Why Mayonnaise Tastes Better At Restaurants

If you're a fan of mayonnaise-based deli salads like tuna or chicken salad, you may have encountered the challenge of crafting the dish at home to have a similar taste and texture to restaurant quality. And if you've been wondering what kind of culinary trickery you need to pull off to master making such culinary-worthy salads and sauces in your own kitchen, you might be surprised by how simple the answer really is.

Much of it boils down to the fact that, when it comes to making dishes with mayonnaise, restaurants often give a hard pass to the typical mayo that home cooks might grab at the grocery store. Instead, they tend to use heavy-duty mayonnaise. Not only does the extra heavy mayo give dishes like potato, pasta, and egg salads a richer flavor, it can also improve their consistency. 

Consider how your container of pre-made tuna salad looks a little watery when you whip it out at lunchtime — heavy-duty mayonnaise can help prevent that. Plus, it's also perfect for making sauces where you want to retain their thick texture, like remoulade or aioli.

What is heavy-duty mayonnaise?

Mayonnaise is a simple condiment made from only a few ingredients. While there can be variations and additions, at its most basic, mayo is a combination of oil, eggs, and an acidic component (often vinegar or lemon). There are a variety of oils that brands may use, from olive oil, avocado oil, or vegetable oil to soybean, safflower, or sunflower oil. And while some brands may use white distilled vinegar, others may include apple cider vinegar. 

However, while both oil and acid play a part in the taste and texture, the ingredient that is the shining star in making heavy-duty mayonnaise superior is the egg. Eggs are responsible for binding all of the ingredients in mayonnaise together. The yolk of the egg contains lecithin, which is an emulsifier that works to keep the mixture stable. While most mayonnaise (with the exception of vegan mayo) contains eggs, heavy-duty mayo has additional yolks that lead it to stay thick and creamy, even when warmed. Plus, having more adds in that extra rich flavor, too.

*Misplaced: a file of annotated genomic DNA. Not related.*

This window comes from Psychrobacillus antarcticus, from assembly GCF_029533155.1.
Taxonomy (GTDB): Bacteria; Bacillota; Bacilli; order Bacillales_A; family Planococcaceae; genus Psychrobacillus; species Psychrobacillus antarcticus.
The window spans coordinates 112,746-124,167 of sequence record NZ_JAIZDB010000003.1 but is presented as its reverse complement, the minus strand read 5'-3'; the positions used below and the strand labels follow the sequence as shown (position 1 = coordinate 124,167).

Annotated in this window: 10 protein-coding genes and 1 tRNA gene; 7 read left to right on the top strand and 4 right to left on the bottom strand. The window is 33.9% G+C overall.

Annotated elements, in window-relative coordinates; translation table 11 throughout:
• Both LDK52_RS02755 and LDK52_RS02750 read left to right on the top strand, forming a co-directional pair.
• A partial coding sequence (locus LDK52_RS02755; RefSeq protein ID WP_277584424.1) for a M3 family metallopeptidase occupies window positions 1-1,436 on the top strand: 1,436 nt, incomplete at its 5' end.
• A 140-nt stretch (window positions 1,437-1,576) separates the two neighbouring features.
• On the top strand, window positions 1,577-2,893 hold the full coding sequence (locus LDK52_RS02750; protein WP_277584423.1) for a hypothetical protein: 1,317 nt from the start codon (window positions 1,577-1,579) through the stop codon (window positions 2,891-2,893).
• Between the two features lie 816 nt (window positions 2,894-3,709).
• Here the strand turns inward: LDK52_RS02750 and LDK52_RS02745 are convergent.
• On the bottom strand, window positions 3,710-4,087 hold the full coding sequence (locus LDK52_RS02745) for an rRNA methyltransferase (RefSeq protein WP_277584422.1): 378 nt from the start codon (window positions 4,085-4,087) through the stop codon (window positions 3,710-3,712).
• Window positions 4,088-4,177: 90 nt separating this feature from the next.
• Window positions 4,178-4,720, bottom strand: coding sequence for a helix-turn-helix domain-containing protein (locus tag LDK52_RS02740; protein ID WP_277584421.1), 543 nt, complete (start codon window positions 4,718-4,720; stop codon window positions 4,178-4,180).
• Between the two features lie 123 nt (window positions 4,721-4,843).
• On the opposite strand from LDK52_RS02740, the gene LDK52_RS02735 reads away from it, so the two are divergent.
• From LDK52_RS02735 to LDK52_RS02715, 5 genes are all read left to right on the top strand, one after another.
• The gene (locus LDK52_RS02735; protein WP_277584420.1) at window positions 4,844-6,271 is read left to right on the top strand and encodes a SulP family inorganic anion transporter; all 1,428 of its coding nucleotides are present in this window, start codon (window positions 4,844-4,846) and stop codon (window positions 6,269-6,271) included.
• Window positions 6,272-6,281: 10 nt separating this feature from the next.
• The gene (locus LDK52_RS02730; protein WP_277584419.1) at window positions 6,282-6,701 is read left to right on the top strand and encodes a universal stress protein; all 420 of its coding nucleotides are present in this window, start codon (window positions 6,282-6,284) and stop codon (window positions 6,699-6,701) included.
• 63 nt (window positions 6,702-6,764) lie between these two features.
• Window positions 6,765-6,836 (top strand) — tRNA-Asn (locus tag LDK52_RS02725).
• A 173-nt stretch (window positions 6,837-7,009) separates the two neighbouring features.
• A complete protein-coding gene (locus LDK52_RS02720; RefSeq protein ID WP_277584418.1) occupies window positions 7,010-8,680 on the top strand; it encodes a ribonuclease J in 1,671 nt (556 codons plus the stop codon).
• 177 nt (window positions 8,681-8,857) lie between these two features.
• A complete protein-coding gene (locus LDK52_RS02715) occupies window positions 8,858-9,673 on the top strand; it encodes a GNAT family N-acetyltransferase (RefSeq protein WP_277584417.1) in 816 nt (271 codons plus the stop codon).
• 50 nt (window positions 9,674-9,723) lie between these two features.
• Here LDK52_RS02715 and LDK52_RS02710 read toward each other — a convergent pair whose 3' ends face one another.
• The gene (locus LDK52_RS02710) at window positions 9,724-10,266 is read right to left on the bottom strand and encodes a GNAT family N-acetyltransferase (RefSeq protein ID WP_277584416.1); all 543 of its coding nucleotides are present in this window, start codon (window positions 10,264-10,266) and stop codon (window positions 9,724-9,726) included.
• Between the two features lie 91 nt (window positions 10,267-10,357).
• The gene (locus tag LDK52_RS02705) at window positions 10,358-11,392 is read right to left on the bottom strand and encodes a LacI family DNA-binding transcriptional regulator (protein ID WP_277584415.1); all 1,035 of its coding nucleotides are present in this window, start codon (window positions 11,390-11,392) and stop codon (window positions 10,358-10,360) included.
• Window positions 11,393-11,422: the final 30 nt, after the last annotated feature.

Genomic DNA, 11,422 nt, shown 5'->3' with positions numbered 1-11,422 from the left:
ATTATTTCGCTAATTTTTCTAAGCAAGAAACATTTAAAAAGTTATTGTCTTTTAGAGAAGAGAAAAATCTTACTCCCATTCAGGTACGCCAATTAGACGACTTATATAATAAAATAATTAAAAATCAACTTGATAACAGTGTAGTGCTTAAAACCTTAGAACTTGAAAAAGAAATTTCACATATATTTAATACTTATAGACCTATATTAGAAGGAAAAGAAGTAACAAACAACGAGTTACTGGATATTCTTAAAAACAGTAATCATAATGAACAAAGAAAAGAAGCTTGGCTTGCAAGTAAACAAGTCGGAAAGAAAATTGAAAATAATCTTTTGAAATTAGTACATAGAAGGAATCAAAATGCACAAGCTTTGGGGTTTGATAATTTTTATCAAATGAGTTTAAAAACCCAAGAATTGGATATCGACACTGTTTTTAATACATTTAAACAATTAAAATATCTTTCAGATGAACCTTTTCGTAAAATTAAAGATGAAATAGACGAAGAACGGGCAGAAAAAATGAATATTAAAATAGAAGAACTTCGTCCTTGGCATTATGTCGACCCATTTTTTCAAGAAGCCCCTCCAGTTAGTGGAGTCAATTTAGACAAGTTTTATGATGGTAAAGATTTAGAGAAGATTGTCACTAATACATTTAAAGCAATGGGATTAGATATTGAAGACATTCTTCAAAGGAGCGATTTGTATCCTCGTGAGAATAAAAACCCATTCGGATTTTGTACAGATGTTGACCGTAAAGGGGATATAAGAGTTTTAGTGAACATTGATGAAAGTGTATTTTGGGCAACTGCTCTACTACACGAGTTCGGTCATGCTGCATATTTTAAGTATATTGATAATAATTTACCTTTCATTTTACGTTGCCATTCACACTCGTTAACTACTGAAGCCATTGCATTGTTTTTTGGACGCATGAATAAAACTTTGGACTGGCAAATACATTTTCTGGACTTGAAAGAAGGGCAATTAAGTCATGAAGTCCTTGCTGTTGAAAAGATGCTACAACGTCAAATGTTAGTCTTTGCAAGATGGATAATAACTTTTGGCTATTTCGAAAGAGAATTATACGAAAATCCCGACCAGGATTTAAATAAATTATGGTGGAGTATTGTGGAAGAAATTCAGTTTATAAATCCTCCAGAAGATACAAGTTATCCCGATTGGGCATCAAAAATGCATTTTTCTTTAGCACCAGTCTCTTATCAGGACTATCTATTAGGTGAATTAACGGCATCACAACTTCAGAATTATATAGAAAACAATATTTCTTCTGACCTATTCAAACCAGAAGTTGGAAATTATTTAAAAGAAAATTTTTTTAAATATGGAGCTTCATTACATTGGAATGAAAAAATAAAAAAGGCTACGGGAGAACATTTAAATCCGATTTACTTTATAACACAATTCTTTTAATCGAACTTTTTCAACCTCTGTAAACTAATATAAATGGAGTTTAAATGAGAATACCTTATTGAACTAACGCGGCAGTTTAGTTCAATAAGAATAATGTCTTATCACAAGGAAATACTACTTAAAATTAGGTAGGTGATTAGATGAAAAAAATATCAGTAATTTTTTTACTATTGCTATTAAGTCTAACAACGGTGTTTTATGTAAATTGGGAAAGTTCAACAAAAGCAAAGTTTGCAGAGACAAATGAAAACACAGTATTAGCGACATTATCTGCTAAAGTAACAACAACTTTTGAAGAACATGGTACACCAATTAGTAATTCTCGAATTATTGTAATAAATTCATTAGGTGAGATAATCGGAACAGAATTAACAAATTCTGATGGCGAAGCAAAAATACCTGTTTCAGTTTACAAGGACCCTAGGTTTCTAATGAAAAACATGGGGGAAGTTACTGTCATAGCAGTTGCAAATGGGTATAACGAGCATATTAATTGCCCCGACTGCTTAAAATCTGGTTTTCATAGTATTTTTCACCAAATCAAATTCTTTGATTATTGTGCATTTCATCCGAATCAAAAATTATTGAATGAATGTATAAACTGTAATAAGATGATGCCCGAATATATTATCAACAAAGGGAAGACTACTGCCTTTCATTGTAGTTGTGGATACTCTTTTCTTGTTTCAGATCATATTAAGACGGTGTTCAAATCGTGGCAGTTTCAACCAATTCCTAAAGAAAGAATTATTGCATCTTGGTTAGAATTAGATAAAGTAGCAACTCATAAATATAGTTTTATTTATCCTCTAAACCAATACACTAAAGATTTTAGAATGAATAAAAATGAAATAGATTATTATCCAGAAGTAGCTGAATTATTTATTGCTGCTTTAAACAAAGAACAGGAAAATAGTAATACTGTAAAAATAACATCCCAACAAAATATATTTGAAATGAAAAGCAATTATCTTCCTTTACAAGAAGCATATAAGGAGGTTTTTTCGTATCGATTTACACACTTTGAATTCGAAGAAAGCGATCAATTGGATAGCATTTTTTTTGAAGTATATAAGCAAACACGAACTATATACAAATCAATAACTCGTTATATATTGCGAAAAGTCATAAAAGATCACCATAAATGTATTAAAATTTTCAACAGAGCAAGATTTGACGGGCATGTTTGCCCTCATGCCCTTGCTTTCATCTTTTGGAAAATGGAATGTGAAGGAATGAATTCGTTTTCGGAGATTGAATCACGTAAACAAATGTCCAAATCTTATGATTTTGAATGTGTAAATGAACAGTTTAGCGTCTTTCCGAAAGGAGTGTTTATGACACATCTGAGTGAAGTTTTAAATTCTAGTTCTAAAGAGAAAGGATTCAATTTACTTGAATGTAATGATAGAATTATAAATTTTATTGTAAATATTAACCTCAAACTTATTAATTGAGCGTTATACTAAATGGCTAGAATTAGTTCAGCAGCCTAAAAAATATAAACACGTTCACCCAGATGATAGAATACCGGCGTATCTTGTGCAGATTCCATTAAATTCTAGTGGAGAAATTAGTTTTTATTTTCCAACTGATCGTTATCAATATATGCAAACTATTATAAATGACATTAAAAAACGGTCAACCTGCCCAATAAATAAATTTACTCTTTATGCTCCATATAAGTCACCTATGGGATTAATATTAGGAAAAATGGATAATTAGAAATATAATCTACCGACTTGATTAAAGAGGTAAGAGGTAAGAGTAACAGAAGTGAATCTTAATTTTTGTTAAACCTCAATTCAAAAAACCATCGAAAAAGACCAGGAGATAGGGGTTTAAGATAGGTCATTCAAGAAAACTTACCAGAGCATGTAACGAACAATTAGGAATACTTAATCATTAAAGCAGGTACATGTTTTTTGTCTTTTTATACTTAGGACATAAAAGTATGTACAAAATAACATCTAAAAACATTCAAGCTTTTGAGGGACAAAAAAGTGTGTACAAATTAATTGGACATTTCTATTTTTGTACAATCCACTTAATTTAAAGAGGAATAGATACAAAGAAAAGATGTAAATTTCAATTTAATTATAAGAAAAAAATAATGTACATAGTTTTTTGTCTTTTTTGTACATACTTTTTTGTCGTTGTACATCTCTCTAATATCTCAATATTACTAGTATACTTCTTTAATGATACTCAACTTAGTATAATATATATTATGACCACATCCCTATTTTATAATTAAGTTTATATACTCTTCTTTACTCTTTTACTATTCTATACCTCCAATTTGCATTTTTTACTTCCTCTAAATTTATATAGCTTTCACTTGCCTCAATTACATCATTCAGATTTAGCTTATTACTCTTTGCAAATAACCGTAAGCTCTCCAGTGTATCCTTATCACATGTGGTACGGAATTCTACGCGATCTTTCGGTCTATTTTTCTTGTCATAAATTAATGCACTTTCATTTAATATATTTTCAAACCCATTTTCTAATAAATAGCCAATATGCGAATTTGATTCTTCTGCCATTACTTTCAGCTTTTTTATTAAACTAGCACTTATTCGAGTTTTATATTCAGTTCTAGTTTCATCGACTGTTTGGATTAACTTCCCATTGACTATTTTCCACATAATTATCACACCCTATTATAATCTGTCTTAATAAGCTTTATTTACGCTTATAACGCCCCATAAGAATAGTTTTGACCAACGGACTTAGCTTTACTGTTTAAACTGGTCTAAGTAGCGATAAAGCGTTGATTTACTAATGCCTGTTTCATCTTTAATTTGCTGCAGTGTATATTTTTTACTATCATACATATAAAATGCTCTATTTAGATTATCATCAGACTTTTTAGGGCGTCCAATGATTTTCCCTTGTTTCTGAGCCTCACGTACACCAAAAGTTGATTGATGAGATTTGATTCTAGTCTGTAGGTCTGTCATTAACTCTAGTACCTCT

Alternatives to heavy-duty mayonnaise

There are multiple brands that make extra heavy versions of mayonnaise, from Hellmans and Kraft to Duke's. However, they're often sold by restaurant suppliers in enormous quantities. Even if you can find one of those 30-pound pails of it, you'd likely have to make a lot of tuna sandwiches to use it up before its expiration date. Though there are some retailers who may carry it, there are some other solutions rather than going on a hunt.

First, since egg yolks are the key emulsifiers in mayonnaise, you can choose a brand that already incorporates more yolks. Regular Duke's mayonnaise has a cult following and is the mayo brand most beloved by even Alton Brown. It's known for its creaminess thanks to the use of more yolks than many other brands. Meanwhile, Kewpie, a wildly popular Japanese mayonnaise, is also beloved for its creamy texture, which it owes to the fact that the brand uses exclusively the yolk and no egg whites. While neither of these may exactly mimic the flavor of some restaurant mayonnaise, by using them you may be able to more closely replicate the consistency in your own deli-style salads or homemade sauces like aioli, dressing, or tartar sauce.

Another option is to make your own mayonnaise at home. Start with a standard homemade mayonnaise recipe and experiment with the quantity of egg yolks until you get that creamy texture that mixes perfectly into your favorite meat and seafood salads.